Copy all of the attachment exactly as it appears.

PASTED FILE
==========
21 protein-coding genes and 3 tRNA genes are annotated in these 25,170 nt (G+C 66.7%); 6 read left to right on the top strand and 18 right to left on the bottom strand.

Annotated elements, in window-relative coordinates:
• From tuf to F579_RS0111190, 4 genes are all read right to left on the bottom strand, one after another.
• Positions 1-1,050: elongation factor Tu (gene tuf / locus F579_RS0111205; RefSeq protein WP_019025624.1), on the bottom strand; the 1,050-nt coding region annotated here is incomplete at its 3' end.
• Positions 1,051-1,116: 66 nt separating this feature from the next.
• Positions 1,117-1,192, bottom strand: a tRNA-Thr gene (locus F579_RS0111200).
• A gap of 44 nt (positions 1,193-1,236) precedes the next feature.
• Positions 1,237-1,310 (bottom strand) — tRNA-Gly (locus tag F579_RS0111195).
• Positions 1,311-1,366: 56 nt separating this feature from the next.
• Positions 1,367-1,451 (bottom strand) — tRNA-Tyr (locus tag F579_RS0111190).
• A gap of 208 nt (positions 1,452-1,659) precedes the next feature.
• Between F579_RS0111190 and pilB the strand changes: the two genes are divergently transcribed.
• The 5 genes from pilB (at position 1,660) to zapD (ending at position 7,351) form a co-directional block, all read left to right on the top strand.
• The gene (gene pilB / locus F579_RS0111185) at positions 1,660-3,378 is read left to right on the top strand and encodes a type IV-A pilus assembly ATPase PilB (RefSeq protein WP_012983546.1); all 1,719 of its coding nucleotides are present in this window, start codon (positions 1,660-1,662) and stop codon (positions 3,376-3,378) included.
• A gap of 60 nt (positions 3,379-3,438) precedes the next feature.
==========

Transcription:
21 protein-coding genes and 3 tRNA genes are annotated in these 25,170 nt (G+C 66.7%); 6 read left to right on the top strand and 18 right to left on the bottom strand.

Annotated elements, in window-relative coordinates:
• From tuf to F579_RS0111190, 4 genes are all read right to left on the bottom strand, one after another.
• Positions 1-1,050: elongation factor Tu (gene tuf / locus F579_RS0111205; RefSeq protein WP_019025624.1), on the bottom strand; the 1,050-nt coding region annotated here is incomplete at its 3' end.
• Positions 1,051-1,116: 66 nt separating this feature from the next.
• Positions 1,117-1,192, bottom strand: a tRNA-Thr gene (locus F579_RS0111200).
• A gap of 44 nt (positions 1,193-1,236) precedes the next feature.
• Positions 1,237-1,310 (bottom strand) — tRNA-Gly (locus tag F579_RS0111195).
• Positions 1,311-1,366: 56 nt separating this feature from the next.
• Positions 1,367-1,451 (bottom strand) — tRNA-Tyr (locus tag F579_RS0111190).
• A gap of 208 nt (positions 1,452-1,659) precedes the next feature.
• Between F579_RS0111190 and pilB the strand changes: the two genes are divergently transcribed.
• The 5 genes from pilB (at position 1,660) to zapD (ending at position 7,351) form a co-directional block, all read left to right on the top strand.
• The gene (gene pilB / locus F579_RS0111185) at positions 1,660-3,378 is read left to right on the top strand and encodes a type IV-A pilus assembly ATPase PilB (RefSeq protein WP_012983546.1); all 1,719 of its coding nucleotides are present in this window, start codon (positions 1,660-1,662) and stop codon (positions 3,376-3,378) included.
• A gap of 60 nt (positions 3,379-3,438) precedes the next feature.